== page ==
“The support from the Penn College administration, faculty and staff, students and community has been phenomenal this year. We appreciate everything and anything our Wildcat fans and families have done to help our team.” 

Looking ahead to Tuesday, the coach added, “This has been a great season and we have every intention to keep playing as long as possible. Lancaster Bible College is a very good team that has had a tremendous amount of program success for a very long time. They will be a tough test, but we are excited for the opportunity to continue our season and we are more than ready for this opportunity.” 

Final NEAC South standings (through Sunday): Penn State Harrisburg 14-2, Lancaster Bible College 10-6, Penn College 5-11, Gallaudet University 5-11, Penn State Abington 7-9, Penn State Berks 2-14. 

Final NEAC North standings (through Sunday): SUNY Poly 13-3, Morrisville State College 12-4, SUNY Cobleskill 10-6, Cazenovia College 8-8, Keuka College 6-10, Wells College 4-12. 

Statistically speaking in the NEAC Top 20 (through Sunday):  

  • Lockman is No. 1, hitting 68.1% of his field goal attempts.  
  • Sosa is sixth in scoring with 424 points; seventh, averaging 17 points per game; eighth, with 7.7 rebounds per game; and 10th, hitting 50.5% of his field goal attempts. 
  • Vazquez is sixth in 3-point shooting percentage at 40.9; tied for 12th in scoring with 352 points; tied for 13th, averaging 14.1 points per game; and tied for 16th, averaging 2.6 assists per game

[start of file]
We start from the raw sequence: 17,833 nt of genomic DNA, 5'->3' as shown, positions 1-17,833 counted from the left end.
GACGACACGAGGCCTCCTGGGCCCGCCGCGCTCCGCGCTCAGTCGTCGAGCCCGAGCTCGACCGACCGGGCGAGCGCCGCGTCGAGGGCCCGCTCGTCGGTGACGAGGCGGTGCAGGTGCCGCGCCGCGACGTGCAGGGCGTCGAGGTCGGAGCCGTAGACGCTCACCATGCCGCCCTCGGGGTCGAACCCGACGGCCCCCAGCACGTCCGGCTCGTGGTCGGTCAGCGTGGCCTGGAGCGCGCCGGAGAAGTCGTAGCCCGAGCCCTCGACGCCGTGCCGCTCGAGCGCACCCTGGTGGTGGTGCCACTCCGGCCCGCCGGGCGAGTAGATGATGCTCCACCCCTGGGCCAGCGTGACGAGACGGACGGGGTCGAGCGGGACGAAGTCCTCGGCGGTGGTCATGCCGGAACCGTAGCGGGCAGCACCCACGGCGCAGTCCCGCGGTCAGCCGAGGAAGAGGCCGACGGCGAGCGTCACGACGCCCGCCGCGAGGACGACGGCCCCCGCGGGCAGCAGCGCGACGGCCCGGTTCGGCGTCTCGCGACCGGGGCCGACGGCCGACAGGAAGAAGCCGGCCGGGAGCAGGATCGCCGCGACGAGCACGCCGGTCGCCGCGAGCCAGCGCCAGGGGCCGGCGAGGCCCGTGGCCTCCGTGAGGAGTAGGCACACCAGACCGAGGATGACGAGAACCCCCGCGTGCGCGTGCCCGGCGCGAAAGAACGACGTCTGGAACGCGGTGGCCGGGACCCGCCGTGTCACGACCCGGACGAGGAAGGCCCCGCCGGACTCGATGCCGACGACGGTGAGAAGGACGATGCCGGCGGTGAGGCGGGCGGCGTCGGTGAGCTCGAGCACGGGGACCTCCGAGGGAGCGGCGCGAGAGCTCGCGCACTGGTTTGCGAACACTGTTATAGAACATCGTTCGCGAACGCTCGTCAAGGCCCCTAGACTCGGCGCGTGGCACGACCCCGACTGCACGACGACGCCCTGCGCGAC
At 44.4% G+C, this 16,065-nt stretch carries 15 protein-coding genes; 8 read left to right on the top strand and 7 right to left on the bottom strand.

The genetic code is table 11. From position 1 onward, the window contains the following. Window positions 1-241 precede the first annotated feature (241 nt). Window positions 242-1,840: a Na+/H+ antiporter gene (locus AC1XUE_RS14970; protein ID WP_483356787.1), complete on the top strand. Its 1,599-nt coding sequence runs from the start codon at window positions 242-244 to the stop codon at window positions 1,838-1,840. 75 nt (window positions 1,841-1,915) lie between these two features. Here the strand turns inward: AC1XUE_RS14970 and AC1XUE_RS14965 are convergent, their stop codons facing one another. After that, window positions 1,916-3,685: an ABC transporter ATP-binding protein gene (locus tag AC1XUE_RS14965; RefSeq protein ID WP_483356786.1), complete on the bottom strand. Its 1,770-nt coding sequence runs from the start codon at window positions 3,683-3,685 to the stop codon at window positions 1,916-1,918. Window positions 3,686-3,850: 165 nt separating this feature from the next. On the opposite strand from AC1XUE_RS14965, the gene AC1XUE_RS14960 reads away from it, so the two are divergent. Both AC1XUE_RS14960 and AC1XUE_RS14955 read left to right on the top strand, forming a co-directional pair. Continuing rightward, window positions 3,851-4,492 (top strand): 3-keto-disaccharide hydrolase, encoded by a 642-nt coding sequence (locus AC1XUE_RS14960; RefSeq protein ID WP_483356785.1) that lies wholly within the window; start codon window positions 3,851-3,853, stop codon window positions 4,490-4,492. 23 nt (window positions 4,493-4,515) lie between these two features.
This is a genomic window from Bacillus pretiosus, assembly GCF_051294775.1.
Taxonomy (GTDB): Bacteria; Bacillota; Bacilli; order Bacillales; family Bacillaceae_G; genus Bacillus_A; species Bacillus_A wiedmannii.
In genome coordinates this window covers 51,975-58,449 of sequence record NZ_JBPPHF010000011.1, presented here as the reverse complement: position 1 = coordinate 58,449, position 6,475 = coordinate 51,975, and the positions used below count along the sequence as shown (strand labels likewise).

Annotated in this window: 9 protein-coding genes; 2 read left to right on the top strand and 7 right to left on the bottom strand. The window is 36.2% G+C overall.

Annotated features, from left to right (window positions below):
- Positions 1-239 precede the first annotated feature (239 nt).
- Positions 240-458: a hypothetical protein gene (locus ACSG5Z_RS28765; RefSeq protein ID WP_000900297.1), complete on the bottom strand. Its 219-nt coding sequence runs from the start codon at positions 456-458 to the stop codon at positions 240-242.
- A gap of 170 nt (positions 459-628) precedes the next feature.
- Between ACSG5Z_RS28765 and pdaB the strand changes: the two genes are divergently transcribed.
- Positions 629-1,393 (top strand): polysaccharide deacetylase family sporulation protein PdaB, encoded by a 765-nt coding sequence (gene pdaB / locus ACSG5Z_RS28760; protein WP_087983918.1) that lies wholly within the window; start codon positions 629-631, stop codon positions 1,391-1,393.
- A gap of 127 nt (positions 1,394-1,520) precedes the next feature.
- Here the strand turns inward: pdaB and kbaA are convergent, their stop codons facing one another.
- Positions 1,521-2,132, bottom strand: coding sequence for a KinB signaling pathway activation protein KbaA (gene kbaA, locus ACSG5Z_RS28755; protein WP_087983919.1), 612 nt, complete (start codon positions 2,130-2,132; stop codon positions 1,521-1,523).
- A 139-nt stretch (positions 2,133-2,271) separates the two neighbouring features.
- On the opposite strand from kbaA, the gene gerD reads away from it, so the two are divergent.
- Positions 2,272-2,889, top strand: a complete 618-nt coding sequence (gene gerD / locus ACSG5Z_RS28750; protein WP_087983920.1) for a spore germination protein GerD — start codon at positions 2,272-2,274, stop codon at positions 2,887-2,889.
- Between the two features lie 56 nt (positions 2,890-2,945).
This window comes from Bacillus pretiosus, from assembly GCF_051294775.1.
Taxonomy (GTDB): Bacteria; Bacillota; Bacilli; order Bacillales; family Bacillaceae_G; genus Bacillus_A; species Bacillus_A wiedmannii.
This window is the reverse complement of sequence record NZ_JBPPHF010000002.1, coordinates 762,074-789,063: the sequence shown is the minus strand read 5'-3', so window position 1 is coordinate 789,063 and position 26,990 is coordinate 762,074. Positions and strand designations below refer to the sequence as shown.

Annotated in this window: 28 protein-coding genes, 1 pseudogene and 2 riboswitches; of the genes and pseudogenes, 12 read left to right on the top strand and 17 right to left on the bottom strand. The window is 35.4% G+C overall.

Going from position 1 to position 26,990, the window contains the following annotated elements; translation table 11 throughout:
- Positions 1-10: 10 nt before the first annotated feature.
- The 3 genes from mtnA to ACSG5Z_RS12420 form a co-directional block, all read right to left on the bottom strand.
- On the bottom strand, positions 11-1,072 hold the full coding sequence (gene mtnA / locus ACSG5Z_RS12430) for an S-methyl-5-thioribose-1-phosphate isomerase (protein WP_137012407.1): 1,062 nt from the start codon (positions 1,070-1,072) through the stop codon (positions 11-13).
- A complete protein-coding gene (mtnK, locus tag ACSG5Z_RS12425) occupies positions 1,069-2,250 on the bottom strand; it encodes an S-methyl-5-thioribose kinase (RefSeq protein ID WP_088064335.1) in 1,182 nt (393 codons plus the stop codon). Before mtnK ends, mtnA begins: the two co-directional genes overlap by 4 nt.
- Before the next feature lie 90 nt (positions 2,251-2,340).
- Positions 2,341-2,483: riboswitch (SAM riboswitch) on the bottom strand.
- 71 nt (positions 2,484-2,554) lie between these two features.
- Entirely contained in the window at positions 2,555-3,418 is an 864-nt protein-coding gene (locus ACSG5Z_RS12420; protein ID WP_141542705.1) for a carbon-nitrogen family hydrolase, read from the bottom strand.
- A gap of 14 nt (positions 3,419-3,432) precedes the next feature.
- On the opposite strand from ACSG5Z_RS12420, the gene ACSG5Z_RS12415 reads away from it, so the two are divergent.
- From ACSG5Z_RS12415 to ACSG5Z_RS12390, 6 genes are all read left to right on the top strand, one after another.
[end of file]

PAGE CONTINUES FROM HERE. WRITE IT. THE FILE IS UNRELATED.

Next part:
• Garvis is ninth, with seven rebounds per game; tied for 15th, hitting 37.4% of his 3-point shots; 16th, hitting 48.5% of his field goal attempts; 18th in scoring with 294 points; and tied for 19th, averaging 11.8 points per game.  

In its final tuneup before this Saturday and Sunday’s NCAA Division III Mideast Regional Championships at Ithaca College, Penn College competed Sunday at the Northeast/Mideast Futures Tournament at Muhlenberg College with Jason Penton, of Littlestown, Maryland, at 165 pounds and Jalen Edwards, of Horsham, at 197 both finishing 2-2. 

This is a difficult year to assess. Our win-loss totals (6-20) will paint the picture of a step backward. However, if you look a little closer at the competitiveness of our matches – even matches like Brockport, which is No. 23 in the country (in Division III)you’ll see a lot of close individual matches, and a lot of close team scores against teams that were beating us handily in years past,” third-year coach Jamie Miller saidWe’ve wrestled through more injuries this year than in the past two years, which is a huge testament to some of our freshmen who stepped in and delivered in some really big situations. 

Similarly, from an individual basis, you won’t see a lot of records that stand out. Jared Mooney, of Palmerton, has had one of his best seasons yet. Dylan Gettys, of Etters, has wrestled some really tough kids all year, which isn’t reflected in his record. Ryan Bauer, of Denton, Maryland, has also wrestled a really tough schedule and continues to be a tough match weekin and weekout. I don’t think that the record of Luke O’Connor, of Wyalusing, reflects how well he’s wrestled this season. We have a lot of young guys that will see a lot of success the longer they stick with the program. 

Expected to wrestle at regionals in their respective weight classes are: 

133 – Bauer 
141 – O’Connor 
149 – Jesse Walker, of Ridgefield, Connecticut
157 – Erik Schreck, of Northampton
165 – Gettys 
174 – Dan Bergeron, of Jackson, New Jersey 
184 – Mooney
197 – Edwards 

285 – Brendan McGinley, of Glenmoore, or Ty Stahli, of Mt. Jewett

Looking ahead to regionals, Miller said, “Seeding and matchups play more of a role at this tournament than any other throughout the year. We are going to need a little luck this year to get someone through, so other than the traditional ‘We have to be tougher for one day than they are,’ we need to find ourselves on the right side of some brackets. 

This year, Penn College was moved from the Southeast to the Mideast Region and Miller said it will make a difference for his wrestlers.